Advertisement
Browse Subject Areas
?

Click through the PLOS taxonomy to find articles in your field.

For more information about PLOS Subject Areas, click here.

  • Loading metrics

Oncolytic Effects of a Novel Influenza A Virus Expressing Interleukin-15 from the NS Reading Frame

Oncolytic Effects of a Novel Influenza A Virus Expressing Interleukin-15 from the NS Reading Frame

  • Marijke van Rikxoort, 
  • Martin Michaelis, 
  • Markus Wolschek, 
  • Thomas Muster, 
  • Andrej Egorov, 
  • Joachim Seipelt, 
  • Hans Wilhelm Doerr, 
  • Jindrich Cinatl Jr
PLOS
x

Abstract

Oncolytic influenza A viruses with deleted NS1 gene (delNS1) replicate selectively in tumour cells with defective interferon response and/or activated Ras/Raf/MEK/ERK signalling pathway. To develop a delNS1 virus with specific immunostimulatory properties, we used an optimised technology to insert the interleukin-15 (IL-15) coding sequence into the viral NS gene segment (delNS1-IL-15). DelNS1 and delNS1-IL-15 exerted similar oncolytic effects. Both viruses replicated and caused caspase-dependent apoptosis in interferon-defective melanoma cells. Virus replication was required for their oncolytic activity. Cisplatin enhanced the oncolytic activity of delNS1 viruses. The cytotoxic drug increased delNS1 replication and delNS1-induced caspase-dependent apoptosis. Interference with MEK/ERK signalling by RNAi-mediated depletion or the MEK inhibitor U0126 did not affect the oncolytic effects of the delNS1 viruses. In oncolysis sensitive melanoma cells, delNS1-IL-15 (but not delNS1) infection resulted in the production of IL-15 levels ranging from 70 to 1140 pg/mL in the cell culture supernatants. The supernatants of delNS1-IL-15-infected (but not of delNS1-infected) melanoma cells induced primary human natural killer cell-mediated lysis of non-infected tumour cells. In conclusion, we constructed a novel oncolytic influenza virus that combines the oncolytic activity of delNS1 viruses with immunostimulatory properties through production of functional IL-15. Moreover, we showed that the oncolytic activity of delNS1 viruses can be enhanced in combination with cytotoxic anti-cancer drugs.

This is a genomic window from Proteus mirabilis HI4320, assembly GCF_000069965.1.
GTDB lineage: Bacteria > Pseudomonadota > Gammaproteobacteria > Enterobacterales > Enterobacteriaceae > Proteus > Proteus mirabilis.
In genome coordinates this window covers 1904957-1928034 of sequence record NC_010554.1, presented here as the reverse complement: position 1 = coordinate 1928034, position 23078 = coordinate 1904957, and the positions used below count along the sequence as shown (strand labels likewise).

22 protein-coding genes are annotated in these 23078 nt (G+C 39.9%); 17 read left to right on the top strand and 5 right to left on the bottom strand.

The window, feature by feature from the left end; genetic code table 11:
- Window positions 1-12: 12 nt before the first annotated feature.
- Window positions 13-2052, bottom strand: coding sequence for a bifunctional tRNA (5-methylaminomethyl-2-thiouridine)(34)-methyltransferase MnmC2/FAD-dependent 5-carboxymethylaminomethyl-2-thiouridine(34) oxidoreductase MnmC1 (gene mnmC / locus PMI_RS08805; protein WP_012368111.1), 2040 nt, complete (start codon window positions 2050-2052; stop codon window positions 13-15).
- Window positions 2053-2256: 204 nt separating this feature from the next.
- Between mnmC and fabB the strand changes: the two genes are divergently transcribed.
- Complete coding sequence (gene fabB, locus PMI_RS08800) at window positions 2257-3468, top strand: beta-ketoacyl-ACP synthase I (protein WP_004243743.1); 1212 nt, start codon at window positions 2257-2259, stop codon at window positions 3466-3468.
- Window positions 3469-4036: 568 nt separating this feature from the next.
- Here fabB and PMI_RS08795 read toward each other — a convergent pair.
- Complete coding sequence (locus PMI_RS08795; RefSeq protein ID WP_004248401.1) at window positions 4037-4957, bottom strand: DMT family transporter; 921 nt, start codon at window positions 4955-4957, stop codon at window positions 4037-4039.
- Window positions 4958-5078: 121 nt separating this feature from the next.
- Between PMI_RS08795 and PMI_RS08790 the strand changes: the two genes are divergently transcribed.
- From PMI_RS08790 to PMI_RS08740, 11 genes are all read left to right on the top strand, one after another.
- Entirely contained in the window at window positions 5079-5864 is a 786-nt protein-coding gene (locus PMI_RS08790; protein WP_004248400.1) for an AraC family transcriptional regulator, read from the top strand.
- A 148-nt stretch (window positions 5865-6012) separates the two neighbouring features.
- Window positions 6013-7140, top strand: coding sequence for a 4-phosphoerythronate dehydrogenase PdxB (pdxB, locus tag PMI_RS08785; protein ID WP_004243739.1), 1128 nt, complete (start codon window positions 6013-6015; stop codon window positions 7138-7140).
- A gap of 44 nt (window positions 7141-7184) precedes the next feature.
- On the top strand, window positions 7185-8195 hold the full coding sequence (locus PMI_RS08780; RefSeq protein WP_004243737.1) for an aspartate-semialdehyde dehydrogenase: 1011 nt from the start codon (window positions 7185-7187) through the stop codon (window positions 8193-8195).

Introduction

Oncolytic viruses destroy selectively tumour cells sparing non-malignant (normal) cells [1]. During tumorigenesis, cells undergo multiple changes. This results in alterations of the activation status of many different signal transduction pathways, such as the Ras/Raf/MEK/ERK or PI3K/AKT kinase pathways [2] as well as pathways involved in the antiviral response such as interferon signalling. These alterations render tumour cells susceptible to different (engineered) oncolytic viruses while normal cells are not affected by them.

In order to enhance the anti-cancer properties of oncolytic viruses, so called “armed viruses” have been developed. In addition to their oncolytic activities, these viruses encode for various gene products that exert anti-cancer effects. One approach is the introduction of genes encoding for pro-apoptotic proteins or molecules that block constitutively activated oncogenic signalling pathways [1]. Other viruses encode for gene products that exert anti-angiogenic or immunostimmulatory effects [3][6].